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Much of the metal community did not welcome Phil Anselmo's Superjoint Ritual with open arms after hearing "Use Once & Destroy." While I didn't particularly hate the album, it wasn't exactly very good as it managed to be everything that Phil's other two major projects, Down and Pantera, were not. "Use Once & Destroy" was not very memorable nor did it seem to serve much of a purpose other than display a new element to Phil Anselmo. In the end, it really sounded like a one time effort from a short lived side project.
Well, it wasn't one time effort from a short lived side project, because "A Lethal Dose of American Hatred" was their second effort. Released the very next year from the debut, I don't many metalheads who were anxiously wondering what SJR had in store for audiences. I broke down and bought the album, despite my reservations about doing so, all of which stemmed from my disappointment over "Use Once & Destroy." Well, all things considered, this is a superior album in every way imaginable.
This still isn't mind-blowingly incredible, nor is it close. Mostly, its a thrash variant of sludge metal, as ironic of a concept that may seem. The guitar tone is still very dirty, Phil still screams constantly (except he's also thrown in some lower tone spoken word sections that he's known for.) Hank Williams III, the grandson of the legendary Hank Williams is also present for bass duties. Granted, you can't hear him all too often but its interesting to note that the bloodline of country music stardom is in the same ranks as musicians from Pantera and Eyehategod.
The music here is a basic toss-up of styles, much like its predecessor. You get a sampling of hardcore, doom metal, a light touch of thrash, and some black metal tendencies (these are not overt, but they're there.) "Destruction of a Person" seems like a good example of all of these at work, with the slower passages and shrieks that Anselmo engages in. Unfortunately, that song right there is also a good example of the problems that plague some of these songs. Either they drag on for far too long or they simply repeat themselves over and over. A band like Superjoint Ritual isn't designed for that kind of songwriting, they are best suited for faster, straight for the jugular attacks of songs like "Waiting for the Turning Point" or "The Sickness."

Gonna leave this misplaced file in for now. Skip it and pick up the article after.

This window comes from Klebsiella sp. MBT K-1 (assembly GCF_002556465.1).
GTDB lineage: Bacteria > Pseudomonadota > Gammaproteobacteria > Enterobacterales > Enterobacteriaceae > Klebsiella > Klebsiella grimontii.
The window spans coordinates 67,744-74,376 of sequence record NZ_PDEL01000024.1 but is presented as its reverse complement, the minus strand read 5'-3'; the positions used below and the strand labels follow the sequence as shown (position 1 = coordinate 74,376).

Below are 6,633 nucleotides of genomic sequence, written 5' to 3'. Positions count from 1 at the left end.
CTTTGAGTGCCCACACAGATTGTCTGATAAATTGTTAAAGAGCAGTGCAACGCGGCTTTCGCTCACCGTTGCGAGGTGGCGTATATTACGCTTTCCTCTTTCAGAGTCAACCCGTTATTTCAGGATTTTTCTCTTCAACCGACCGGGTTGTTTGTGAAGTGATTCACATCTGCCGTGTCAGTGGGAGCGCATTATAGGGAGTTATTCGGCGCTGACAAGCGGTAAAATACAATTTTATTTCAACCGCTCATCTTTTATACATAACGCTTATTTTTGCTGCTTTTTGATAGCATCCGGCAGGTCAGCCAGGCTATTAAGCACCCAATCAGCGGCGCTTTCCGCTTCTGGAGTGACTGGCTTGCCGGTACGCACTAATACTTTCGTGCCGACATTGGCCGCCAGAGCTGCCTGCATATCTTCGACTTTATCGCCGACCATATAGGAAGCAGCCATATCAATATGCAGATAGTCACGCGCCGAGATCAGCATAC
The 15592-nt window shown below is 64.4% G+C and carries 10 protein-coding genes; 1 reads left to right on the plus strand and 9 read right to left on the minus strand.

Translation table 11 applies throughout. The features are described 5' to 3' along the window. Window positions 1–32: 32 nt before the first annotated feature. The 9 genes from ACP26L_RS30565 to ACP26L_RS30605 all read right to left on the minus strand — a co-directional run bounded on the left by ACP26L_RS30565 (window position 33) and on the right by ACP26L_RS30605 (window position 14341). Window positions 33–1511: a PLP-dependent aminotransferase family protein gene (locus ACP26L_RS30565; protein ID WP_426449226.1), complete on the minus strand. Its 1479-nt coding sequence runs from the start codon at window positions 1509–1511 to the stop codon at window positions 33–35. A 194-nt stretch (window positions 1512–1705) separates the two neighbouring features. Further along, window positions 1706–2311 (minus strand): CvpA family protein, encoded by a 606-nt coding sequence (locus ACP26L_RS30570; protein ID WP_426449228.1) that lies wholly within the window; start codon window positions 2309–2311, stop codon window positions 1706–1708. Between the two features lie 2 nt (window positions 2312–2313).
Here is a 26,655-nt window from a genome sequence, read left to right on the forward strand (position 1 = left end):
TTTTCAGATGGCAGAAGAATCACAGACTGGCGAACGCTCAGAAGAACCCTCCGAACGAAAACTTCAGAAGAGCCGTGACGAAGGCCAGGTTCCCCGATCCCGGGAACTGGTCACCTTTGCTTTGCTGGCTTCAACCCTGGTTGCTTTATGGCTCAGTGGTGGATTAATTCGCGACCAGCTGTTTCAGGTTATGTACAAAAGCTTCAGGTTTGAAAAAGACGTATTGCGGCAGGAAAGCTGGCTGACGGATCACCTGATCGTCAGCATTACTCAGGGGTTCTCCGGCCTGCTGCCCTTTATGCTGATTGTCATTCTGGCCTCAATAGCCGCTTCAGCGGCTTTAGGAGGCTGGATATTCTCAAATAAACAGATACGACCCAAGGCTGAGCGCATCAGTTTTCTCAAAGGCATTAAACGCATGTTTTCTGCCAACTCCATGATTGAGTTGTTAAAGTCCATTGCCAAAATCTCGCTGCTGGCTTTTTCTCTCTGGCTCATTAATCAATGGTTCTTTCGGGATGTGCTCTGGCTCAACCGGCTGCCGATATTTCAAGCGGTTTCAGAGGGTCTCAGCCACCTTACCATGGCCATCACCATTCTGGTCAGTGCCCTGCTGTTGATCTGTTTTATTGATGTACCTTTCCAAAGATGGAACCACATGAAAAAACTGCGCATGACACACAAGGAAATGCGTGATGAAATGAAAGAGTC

Despite its flaws, "A Lethal Dose..." is definitely an improvement over its predecessor. The songs seem more focused, delivering short but punching numbers whereas on "Use Once & Destroy" these songs were all too forgettable. Even the longer, slower numbers warrant repeated listens on occasion, but there isn't anything here that is exceptionally good nor many tracks that stand-out as highlights. I can definitely say that SJR's collapse was probably a good thing (which was due to internal friction between members) since it allowed Phil to work on Down, whose recorded output tops this anyday.
When its all said and done, "A Lethal Dose of American Hatred" is something I can see both Superjoint Ritual fans and fans of the sludge genre getting into. If you liked the first album, you'll probably like this one too since not much has changed except the superior songwriting and sound quality. If you were none too sure about the first one, I can't really see this one changing your mind about the band in the long run. Instead, I'd suggest looking elsewhere in Phil Anselmo's recordings for your fix, perhaps Down's material, which has always been superior to this band in terms of memorable music and raw enjoyment of the listener, which is what any kind of music should shoot for.